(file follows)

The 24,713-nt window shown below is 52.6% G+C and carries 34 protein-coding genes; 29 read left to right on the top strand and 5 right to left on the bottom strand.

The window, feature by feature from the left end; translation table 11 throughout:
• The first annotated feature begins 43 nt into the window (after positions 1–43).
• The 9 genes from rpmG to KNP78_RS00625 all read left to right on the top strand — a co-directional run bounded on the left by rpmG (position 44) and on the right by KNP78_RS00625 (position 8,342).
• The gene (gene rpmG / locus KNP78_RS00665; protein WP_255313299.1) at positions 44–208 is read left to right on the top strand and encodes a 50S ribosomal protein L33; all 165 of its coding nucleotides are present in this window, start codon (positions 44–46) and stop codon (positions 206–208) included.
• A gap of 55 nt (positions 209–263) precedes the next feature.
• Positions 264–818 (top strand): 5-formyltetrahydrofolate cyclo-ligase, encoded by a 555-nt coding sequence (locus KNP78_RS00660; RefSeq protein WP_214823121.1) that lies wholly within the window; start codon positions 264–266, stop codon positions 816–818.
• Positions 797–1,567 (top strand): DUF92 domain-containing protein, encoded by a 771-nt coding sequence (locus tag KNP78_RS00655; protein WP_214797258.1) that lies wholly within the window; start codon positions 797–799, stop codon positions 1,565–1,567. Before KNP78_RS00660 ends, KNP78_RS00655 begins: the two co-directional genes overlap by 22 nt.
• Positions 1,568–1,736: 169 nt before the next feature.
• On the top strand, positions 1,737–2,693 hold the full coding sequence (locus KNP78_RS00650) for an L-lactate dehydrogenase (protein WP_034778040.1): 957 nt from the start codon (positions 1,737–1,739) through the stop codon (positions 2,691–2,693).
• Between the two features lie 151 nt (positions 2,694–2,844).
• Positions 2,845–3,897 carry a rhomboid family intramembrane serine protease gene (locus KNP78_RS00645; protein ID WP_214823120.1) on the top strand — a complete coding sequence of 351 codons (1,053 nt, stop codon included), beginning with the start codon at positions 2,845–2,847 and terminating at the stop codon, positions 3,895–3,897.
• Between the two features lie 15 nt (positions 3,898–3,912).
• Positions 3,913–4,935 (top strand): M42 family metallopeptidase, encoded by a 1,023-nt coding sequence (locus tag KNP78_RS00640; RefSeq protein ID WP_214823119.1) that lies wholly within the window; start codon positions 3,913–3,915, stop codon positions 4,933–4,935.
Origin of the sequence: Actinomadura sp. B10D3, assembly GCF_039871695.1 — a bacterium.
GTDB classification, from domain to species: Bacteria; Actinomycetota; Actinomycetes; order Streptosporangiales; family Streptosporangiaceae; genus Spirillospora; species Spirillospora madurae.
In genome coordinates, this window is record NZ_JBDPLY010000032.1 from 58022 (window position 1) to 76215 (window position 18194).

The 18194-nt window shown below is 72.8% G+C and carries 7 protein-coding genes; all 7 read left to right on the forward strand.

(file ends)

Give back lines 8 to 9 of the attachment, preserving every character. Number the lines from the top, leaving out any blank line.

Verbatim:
• Positions 797–1,567 (top strand): DUF92 domain-containing protein, encoded by a 771-nt coding sequence (locus tag KNP78_RS00655; protein WP_214797258.1) that lies wholly within the window; start codon positions 797–799, stop codon positions 1,565–1,567. Before KNP78_RS00660 ends, KNP78_RS00655 begins: the two co-directional genes overlap by 22 nt.
• Positions 1,568–1,736: 169 nt before the next feature.